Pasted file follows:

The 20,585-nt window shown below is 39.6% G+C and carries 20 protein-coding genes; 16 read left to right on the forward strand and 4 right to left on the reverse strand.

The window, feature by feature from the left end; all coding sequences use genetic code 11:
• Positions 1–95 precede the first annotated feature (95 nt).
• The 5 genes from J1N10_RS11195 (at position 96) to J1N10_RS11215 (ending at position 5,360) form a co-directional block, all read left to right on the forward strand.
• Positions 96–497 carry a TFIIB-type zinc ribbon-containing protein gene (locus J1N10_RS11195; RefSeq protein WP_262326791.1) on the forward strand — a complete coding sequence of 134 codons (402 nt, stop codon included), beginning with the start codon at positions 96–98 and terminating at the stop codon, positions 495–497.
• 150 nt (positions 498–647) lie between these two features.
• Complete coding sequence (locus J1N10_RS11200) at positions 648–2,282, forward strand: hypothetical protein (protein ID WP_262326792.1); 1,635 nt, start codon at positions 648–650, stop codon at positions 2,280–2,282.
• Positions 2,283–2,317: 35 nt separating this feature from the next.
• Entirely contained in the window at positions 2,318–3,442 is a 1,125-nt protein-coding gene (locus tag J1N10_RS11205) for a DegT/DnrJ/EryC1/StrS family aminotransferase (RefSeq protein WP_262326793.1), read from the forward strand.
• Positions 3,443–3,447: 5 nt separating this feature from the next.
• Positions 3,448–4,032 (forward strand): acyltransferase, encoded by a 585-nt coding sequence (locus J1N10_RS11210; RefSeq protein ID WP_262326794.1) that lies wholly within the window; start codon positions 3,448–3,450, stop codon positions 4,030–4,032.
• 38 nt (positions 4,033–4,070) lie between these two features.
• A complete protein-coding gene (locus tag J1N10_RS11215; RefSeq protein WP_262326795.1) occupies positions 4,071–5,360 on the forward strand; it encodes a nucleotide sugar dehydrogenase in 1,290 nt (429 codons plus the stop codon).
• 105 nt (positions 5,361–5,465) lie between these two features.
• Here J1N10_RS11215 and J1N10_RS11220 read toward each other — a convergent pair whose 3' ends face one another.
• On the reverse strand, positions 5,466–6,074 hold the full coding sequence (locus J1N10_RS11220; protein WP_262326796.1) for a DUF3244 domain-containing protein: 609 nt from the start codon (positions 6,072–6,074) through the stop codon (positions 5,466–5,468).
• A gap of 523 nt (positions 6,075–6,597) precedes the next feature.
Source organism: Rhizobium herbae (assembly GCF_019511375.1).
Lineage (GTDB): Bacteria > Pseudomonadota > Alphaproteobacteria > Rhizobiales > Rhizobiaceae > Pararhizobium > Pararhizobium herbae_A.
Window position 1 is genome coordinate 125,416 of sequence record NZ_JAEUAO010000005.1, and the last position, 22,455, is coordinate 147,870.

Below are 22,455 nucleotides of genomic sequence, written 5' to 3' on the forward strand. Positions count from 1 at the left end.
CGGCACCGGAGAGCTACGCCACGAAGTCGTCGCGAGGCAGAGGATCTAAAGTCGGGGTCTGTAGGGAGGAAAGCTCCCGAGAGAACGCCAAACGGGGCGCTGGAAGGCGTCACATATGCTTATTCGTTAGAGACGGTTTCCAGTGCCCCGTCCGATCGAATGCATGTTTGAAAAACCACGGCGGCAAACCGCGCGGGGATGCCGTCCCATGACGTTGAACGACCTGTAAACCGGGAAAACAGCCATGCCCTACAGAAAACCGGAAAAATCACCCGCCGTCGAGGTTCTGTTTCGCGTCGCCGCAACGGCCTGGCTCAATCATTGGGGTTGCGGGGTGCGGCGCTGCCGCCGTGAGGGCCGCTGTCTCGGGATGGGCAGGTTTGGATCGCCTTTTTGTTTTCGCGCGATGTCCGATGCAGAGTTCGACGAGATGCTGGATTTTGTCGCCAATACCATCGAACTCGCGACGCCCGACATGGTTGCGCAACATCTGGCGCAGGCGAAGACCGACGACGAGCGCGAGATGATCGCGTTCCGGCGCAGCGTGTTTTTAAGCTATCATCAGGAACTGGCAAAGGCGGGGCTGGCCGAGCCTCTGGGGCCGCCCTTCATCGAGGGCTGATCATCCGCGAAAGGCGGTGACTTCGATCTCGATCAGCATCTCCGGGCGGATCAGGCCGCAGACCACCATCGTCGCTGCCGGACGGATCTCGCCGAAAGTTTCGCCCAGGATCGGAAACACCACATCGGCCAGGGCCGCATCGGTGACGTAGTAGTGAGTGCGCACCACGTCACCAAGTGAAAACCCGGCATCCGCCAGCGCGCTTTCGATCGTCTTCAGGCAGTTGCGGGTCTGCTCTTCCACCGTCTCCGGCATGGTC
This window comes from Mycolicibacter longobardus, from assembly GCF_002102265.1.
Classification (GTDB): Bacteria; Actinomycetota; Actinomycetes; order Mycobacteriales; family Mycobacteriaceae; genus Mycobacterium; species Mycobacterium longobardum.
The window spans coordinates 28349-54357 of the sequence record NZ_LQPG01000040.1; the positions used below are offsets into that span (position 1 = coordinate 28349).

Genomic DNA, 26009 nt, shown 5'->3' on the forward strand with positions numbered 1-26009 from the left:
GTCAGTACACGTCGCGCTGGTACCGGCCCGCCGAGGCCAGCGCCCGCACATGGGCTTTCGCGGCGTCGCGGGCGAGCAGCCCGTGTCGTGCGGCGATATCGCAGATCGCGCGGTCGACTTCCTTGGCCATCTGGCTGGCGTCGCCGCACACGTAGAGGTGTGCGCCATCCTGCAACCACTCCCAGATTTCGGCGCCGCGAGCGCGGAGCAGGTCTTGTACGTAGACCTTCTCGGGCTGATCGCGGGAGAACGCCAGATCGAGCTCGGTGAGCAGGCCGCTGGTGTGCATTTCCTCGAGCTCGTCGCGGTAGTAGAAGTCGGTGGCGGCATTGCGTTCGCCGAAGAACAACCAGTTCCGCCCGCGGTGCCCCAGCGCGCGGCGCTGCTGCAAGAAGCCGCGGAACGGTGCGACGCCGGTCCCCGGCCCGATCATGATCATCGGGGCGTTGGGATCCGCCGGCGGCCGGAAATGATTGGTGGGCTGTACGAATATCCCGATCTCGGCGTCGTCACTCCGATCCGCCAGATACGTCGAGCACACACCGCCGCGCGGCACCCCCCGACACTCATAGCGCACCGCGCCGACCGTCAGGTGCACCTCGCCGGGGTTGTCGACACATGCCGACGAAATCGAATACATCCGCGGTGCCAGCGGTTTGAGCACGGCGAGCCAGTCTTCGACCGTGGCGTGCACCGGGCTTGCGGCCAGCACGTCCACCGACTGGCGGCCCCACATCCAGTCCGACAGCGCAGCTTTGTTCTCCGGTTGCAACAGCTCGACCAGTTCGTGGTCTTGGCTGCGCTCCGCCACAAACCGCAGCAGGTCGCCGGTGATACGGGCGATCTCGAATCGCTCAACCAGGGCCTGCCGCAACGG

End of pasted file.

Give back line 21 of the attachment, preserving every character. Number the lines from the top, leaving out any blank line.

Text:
Below are 22,455 nucleotides of genomic sequence, written 5' to 3' on the forward strand. Positions count from 1 at the left end.